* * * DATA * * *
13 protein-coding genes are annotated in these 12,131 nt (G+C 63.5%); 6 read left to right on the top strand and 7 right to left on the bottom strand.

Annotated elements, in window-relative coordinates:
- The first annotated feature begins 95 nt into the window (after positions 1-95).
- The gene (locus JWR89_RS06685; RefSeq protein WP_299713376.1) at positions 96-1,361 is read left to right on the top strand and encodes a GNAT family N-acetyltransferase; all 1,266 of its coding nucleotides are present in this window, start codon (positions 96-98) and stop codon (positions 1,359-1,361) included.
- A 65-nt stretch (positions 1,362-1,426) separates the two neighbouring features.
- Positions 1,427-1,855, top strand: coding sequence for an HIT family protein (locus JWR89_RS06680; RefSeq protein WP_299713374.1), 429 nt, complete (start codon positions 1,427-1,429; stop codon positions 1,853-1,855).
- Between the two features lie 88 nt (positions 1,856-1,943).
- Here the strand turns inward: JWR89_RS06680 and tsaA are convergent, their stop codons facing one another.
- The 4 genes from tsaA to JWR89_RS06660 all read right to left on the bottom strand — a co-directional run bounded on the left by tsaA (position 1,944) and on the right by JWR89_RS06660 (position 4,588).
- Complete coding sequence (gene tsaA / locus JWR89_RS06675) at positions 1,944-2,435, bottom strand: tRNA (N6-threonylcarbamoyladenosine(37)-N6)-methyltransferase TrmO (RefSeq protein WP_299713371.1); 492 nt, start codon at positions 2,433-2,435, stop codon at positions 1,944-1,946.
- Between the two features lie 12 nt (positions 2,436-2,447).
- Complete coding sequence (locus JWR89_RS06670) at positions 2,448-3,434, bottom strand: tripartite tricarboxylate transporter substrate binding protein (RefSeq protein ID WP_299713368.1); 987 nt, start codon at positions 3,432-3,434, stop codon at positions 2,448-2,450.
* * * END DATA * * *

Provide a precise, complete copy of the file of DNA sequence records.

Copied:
13 protein-coding genes are annotated in these 12,131 nt (G+C 63.5%); 6 read left to right on the top strand and 7 right to left on the bottom strand.

Annotated elements, in window-relative coordinates:
- The first annotated feature begins 95 nt into the window (after positions 1-95).
- The gene (locus JWR89_RS06685; RefSeq protein WP_299713376.1) at positions 96-1,361 is read left to right on the top strand and encodes a GNAT family N-acetyltransferase; all 1,266 of its coding nucleotides are present in this window, start codon (positions 96-98) and stop codon (positions 1,359-1,361) included.
- A 65-nt stretch (positions 1,362-1,426) separates the two neighbouring features.
- Positions 1,427-1,855, top strand: coding sequence for an HIT family protein (locus JWR89_RS06680; RefSeq protein WP_299713374.1), 429 nt, complete (start codon positions 1,427-1,429; stop codon positions 1,853-1,855).
- Between the two features lie 88 nt (positions 1,856-1,943).
- Here the strand turns inward: JWR89_RS06680 and tsaA are convergent, their stop codons facing one another.
- The 4 genes from tsaA to JWR89_RS06660 all read right to left on the bottom strand — a co-directional run bounded on the left by tsaA (position 1,944) and on the right by JWR89_RS06660 (position 4,588).
- Complete coding sequence (gene tsaA / locus JWR89_RS06675) at positions 1,944-2,435, bottom strand: tRNA (N6-threonylcarbamoyladenosine(37)-N6)-methyltransferase TrmO (RefSeq protein WP_299713371.1); 492 nt, start codon at positions 2,433-2,435, stop codon at positions 1,944-1,946.
- Between the two features lie 12 nt (positions 2,436-2,447).
- Complete coding sequence (locus JWR89_RS06670) at positions 2,448-3,434, bottom strand: tripartite tricarboxylate transporter substrate binding protein (RefSeq protein ID WP_299713368.1); 987 nt, start codon at positions 3,432-3,434, stop codon at positions 2,448-2,450.